Sydney Leah Bontrager, 2023 Bring the Peace award recipient, describes how God has impacted her through her work raising funds to provide relief to Myanmar villages and a Myanmar orphanage.
Sydney Leah Bontrager graduated from Hesston College in May, with a Bachelor of Science in nursing. She began work in early August on a pediatric unit at Wesley Hospital. Sydney is from Milford, Nebraska, where she attended Bellwood Mennonite Church.
Mennonite Church USA is proud to acknowledge Sydney’s peacebuilding work with the 2023 #BringthePeace Young Peacemaker award, sponsored by MC USA’s Church Peace Tax Fund.
Jessica Griggs, blog editor for MC USA, talked to Sydney Leah Bontrager about her experiences as a peacebuilder.
Q: What does “Bring The Peace” mean to you?
Sydney: I think “Bring The Peace” means bringing peace wherever you can, no matter what situation you’re in. When I started this project, I was just a college student. I think peace can really be brought wherever you are in life — whether you’re young or older, whether you’re in school or work. Peace is always around, and it’s always available for anyone.
Q: How are you involved in peace and justice work?
Sydney: When I was a student at Hesston College, I met some friends from Myanmar. I really wasn’t even aware Myanmar was a country before. I didn’t really know about it. But through talking with these friends, I found out what their country was going through. They’re going through a civil war, and they’re turning into a communist country. It’s very unsafe. It’s just not a good place to be. One of my professors at Hesston College, Michele Hershberger, was really into raising money for Myanmar and getting food to the villages where a lot of the active conflict is happening. With that connection and through my friends, I realized we could get more money. And I knew my church, Bellwood Mennonite Church, would be willing to do something like that, so I asked them if they would be able to help donate some money for food for these villages.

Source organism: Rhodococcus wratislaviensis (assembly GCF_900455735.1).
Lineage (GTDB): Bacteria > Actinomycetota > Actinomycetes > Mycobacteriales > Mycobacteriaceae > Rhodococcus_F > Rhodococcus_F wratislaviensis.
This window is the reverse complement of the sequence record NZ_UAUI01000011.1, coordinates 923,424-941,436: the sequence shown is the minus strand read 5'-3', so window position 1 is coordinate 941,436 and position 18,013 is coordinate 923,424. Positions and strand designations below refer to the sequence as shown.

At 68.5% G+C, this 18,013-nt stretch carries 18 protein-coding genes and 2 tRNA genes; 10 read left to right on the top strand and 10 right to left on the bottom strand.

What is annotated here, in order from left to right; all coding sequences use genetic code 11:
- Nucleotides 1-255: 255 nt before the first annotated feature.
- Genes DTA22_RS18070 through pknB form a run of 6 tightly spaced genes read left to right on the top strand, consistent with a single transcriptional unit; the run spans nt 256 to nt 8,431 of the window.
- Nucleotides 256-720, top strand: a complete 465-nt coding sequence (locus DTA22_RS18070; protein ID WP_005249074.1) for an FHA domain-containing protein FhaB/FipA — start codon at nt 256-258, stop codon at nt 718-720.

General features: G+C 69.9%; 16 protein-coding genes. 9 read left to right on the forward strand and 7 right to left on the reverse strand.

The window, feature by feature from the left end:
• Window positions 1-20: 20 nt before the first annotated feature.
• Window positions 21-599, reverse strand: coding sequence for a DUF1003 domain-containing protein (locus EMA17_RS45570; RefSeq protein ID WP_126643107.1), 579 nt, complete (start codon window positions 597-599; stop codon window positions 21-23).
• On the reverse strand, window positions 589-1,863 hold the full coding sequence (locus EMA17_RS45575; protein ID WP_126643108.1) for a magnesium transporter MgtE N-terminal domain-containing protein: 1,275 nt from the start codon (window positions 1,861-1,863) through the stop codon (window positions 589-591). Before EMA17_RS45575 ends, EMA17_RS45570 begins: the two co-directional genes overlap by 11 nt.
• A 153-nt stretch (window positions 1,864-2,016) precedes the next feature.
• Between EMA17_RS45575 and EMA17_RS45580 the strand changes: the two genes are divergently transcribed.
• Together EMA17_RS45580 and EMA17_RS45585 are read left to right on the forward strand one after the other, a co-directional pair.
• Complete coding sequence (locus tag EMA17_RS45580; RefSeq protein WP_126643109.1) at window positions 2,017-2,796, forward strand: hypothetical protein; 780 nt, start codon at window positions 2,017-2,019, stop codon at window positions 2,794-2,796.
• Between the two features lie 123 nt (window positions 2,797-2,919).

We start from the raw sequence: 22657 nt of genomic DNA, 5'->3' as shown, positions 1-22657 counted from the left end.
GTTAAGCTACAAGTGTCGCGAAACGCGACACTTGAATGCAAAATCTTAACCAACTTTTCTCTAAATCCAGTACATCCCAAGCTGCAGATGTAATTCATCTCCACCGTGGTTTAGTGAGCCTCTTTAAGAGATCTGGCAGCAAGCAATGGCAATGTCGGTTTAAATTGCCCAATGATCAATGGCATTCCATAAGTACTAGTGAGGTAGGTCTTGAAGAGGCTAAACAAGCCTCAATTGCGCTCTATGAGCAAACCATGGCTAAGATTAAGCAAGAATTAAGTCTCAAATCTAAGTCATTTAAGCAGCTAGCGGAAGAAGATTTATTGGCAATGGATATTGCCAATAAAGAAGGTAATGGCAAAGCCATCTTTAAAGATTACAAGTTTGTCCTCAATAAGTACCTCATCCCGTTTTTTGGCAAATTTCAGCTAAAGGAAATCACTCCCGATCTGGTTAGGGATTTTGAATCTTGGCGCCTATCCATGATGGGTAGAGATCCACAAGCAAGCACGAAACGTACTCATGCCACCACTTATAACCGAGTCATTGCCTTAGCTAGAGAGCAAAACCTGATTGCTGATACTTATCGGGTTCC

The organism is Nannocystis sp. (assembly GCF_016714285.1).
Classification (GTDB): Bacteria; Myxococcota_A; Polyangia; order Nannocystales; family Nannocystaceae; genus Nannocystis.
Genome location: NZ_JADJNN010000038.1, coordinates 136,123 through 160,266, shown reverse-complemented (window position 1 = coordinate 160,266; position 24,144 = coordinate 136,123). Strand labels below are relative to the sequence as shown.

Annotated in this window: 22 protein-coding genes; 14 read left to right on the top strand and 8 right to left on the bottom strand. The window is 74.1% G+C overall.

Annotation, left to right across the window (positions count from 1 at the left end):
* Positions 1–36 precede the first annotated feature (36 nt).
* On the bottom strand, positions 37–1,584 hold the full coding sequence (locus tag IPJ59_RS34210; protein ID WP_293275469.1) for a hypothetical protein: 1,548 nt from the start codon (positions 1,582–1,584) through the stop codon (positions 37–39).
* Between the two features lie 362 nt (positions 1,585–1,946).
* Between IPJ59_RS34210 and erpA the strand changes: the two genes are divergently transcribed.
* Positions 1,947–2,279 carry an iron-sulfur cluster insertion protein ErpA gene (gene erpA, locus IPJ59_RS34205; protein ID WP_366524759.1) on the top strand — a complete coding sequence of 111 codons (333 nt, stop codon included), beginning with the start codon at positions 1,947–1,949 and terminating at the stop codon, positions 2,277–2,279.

I was also able to be in contact with a lady in Myanmar who runs an orphanage for kids who live in a dump. Their home is the city dump. During the day, when their parents are at work, the kids come to the orphanage, and she gives them food and teaches them in a Christian environment. We were able to raise money for them, as well — for food and supplies.
I brought these needs to my church, and in one or two weeks, we raised $14,000. That was really surprising, but I was very thankful!
Q: Was there a pivotal event or a particular person that moved you toward peace and justice work?
Sydney: Yeah, I think it was Michele Hershberger. I took some of her classes, like Jesus in the Gospels. That class had me view Jesus in a different way. I got to learn more about him than I had when I was growing up. I saw more of his servant side, and that class really inspired me in that way. But there are also other professors and friends at Hesston. We talked about peace a lot, while being in that Anabaptist community, which really helps.